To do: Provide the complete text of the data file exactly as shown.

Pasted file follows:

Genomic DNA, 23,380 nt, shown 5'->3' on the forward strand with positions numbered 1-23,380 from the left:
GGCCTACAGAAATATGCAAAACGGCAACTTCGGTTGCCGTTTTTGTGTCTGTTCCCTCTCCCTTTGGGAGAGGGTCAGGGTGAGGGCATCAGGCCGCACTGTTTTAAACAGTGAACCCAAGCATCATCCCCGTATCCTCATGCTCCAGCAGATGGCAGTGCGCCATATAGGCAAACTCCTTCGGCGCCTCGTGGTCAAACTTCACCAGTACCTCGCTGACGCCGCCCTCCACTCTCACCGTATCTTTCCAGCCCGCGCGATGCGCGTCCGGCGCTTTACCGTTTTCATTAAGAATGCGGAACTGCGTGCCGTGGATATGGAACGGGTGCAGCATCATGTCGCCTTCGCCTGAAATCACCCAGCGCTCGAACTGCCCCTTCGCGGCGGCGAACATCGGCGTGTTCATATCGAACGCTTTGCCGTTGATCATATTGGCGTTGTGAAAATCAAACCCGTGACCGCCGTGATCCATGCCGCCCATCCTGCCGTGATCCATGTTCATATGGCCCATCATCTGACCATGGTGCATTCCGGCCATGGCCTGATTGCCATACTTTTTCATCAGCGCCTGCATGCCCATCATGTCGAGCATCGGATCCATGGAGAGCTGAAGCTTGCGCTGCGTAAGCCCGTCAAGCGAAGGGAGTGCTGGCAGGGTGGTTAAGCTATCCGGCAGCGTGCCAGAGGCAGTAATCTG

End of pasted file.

Genomic DNA, 23,380 nt, shown 5'->3' on the forward strand with positions numbered 1-23,380 from the left:
GGCCTACAGAAATATGCAAAACGGCAACTTCGGTTGCCGTTTTTGTGTCTGTTCCCTCTCCCTTTGGGAGAGGGTCAGGGTGAGGGCATCAGGCCGCACTGTTTTAAACAGTGAACCCAAGCATCATCCCCGTATCCTCATGCTCCAGCAGATGGCAGTGCGCCATATAGGCAAACTCCTTCGGCGCCTCGTGGTCAAACTTCACCAGTACCTCGCTGACGCCGCCCTCCACTCTCACCGTATCTTTCCAGCCCGCGCGATGCGCGTCCGGCGCTTTACCGTTTTCATTAAGAATGCGGAACTGCGTGCCGTGGATATGGAACGGGTGCAGCATCATGTCGCCTTCGCCTGAAATCACCCAGCGCTCGAACTGCCCCTTCGCGGCGGCGAACATCGGCGTGTTCATATCGAACGCTTTGCCGTTGATCATATTGGCGTTGTGAAAATCAAACCCGTGACCGCCGTGATCCATGCCGCCCATCCTGCCGTGATCCATGTTCATATGGCCCATCATCTGACCATGGTGCATTCCGGCCATGGCCTGATTGCCATACTTTTTCATCAGCGCCTGCATGCCCATCATGTCGAGCATCGGATCCATGGAGAGCTGAAGCTTGCGCTGCGTAAGCCCGTCAAGCGAAGGGAGTGCTGGCAGGGTGGTTAAGCTATCCGGCAGCGTGCCAGAGGCAGTAATCTG